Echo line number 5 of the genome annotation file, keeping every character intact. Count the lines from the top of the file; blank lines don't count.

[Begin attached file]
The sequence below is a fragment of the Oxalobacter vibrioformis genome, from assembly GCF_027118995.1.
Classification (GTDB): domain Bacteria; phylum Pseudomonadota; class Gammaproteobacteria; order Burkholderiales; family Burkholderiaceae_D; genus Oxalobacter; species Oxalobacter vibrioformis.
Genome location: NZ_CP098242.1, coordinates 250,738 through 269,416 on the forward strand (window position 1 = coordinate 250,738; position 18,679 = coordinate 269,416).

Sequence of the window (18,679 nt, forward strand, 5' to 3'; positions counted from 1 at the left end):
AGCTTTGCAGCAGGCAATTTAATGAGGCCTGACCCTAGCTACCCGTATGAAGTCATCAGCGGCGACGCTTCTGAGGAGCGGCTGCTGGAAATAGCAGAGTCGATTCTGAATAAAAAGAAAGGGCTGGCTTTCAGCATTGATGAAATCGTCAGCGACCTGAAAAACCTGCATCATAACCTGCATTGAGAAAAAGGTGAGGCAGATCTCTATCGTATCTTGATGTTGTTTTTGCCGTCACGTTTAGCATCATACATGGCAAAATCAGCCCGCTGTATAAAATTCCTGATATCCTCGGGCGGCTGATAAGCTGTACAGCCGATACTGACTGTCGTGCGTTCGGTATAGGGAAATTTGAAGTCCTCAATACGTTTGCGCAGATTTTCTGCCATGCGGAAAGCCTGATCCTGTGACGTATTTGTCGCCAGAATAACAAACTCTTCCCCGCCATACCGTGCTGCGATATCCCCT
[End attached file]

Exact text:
AGCTTTGCAGCAGGCAATTTAATGAGGCCTGACCCTAGCTACCCGTATGAAGTCATCAGCGGCGACGCTTCTGAGGAGCGGCTGCTGGAAATAGCAGAGTCGATTCTGAATAAAAAGAAAGGGCTGGCTTTCAGCATTGATGAAATCGTCAGCGACCTGAAAAACCTGCATCATAACCTGCATTGAGAAAAAGGTGAGGCAGATCTCTATCGTATCTTGATGTTGTTTTTGCCGTCACGTTTAGCATCATACATGGCAAAATCAGCCCGCTGTATAAAATTCCTGATATCCTCGGGCGGCTGATAAGCTGTACAGCCGATACTGACTGTCGTGCGTTCGGTATAGGGAAATTTGAAGTCCTCAATACGTTTGCGCAGATTTTCTGCCATGCGGAAAGCCTGATCCTGTGACGTATTTGTCGCCAGAATAACAAACTCTTCCCCGCCATACCGTGCTGCGATATCCCCT